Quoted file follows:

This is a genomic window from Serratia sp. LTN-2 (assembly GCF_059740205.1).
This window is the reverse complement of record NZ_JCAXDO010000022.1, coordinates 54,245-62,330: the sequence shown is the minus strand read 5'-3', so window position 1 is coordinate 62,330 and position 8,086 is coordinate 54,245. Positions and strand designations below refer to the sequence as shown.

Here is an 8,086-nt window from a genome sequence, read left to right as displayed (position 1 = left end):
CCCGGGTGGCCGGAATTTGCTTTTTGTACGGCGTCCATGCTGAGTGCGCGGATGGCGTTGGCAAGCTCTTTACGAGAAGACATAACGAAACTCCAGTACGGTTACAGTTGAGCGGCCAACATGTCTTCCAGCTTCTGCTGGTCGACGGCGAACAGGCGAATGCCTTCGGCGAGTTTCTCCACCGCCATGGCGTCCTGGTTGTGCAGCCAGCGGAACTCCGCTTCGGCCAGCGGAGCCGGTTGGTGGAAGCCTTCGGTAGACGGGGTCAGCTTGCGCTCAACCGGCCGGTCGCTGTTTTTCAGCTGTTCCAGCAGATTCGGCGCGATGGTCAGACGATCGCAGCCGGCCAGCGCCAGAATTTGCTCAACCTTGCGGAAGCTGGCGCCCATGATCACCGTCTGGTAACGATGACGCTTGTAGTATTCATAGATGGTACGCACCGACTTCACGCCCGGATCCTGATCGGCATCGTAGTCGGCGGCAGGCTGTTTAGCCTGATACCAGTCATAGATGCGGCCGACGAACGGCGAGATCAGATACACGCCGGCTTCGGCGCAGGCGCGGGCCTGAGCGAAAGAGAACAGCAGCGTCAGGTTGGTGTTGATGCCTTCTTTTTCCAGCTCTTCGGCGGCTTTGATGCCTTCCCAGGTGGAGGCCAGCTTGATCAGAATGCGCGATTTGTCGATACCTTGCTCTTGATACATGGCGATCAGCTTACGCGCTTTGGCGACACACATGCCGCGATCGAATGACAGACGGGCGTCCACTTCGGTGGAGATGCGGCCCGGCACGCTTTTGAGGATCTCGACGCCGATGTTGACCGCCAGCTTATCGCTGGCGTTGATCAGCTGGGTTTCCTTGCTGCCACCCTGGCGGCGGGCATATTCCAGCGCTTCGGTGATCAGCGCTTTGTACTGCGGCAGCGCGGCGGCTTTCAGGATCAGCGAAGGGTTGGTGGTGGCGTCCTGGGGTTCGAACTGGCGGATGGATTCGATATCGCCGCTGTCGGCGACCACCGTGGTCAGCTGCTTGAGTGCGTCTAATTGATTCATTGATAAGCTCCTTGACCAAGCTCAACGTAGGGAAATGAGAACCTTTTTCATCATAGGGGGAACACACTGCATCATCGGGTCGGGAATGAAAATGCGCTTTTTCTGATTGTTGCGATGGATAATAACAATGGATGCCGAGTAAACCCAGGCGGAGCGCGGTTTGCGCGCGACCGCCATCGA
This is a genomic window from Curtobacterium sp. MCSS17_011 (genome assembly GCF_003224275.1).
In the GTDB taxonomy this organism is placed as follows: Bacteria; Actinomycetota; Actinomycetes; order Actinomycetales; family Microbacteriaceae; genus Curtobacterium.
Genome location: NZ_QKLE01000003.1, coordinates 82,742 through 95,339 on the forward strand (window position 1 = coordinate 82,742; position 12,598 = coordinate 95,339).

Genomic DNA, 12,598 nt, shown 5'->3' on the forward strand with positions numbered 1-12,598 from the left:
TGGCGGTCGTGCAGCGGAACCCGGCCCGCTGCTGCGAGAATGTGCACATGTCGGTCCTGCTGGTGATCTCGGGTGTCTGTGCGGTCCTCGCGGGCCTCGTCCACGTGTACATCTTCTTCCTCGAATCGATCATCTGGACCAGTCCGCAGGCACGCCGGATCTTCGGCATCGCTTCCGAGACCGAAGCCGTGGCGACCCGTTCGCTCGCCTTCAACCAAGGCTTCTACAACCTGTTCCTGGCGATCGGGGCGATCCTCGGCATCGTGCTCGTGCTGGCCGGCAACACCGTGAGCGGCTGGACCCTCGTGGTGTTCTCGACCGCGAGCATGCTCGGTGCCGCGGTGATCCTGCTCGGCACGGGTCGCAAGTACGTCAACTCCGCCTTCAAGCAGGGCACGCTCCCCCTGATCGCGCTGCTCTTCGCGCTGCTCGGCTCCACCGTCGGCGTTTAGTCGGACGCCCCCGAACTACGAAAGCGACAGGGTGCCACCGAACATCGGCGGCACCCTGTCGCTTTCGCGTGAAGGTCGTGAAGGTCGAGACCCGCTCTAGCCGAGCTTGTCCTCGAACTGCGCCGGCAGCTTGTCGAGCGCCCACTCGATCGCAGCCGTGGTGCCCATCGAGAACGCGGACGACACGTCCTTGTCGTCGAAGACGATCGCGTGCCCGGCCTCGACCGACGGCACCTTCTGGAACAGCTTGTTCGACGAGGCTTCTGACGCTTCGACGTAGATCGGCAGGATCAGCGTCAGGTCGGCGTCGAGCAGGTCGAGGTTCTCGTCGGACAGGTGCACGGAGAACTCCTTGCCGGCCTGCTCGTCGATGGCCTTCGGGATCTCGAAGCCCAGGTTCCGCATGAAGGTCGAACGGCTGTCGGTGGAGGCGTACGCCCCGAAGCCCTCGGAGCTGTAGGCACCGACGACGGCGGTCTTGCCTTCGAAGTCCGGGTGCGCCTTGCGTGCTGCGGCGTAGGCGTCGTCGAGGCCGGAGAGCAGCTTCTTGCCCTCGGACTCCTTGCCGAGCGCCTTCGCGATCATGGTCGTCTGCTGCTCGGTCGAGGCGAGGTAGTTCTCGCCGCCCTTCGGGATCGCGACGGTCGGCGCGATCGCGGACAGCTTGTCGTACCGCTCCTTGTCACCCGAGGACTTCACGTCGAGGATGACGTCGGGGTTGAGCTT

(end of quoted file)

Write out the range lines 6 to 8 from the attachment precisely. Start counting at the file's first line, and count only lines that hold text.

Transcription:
In the GTDB taxonomy this organism is placed as follows: Bacteria; Actinomycetota; Actinomycetes; order Actinomycetales; family Microbacteriaceae; genus Curtobacterium.
Genome location: NZ_QKLE01000003.1, coordinates 82,742 through 95,339 on the forward strand (window position 1 = coordinate 82,742; position 12,598 = coordinate 95,339).

Genomic DNA, 12,598 nt, shown 5'->3' on the forward strand with positions numbered 1-12,598 from the left: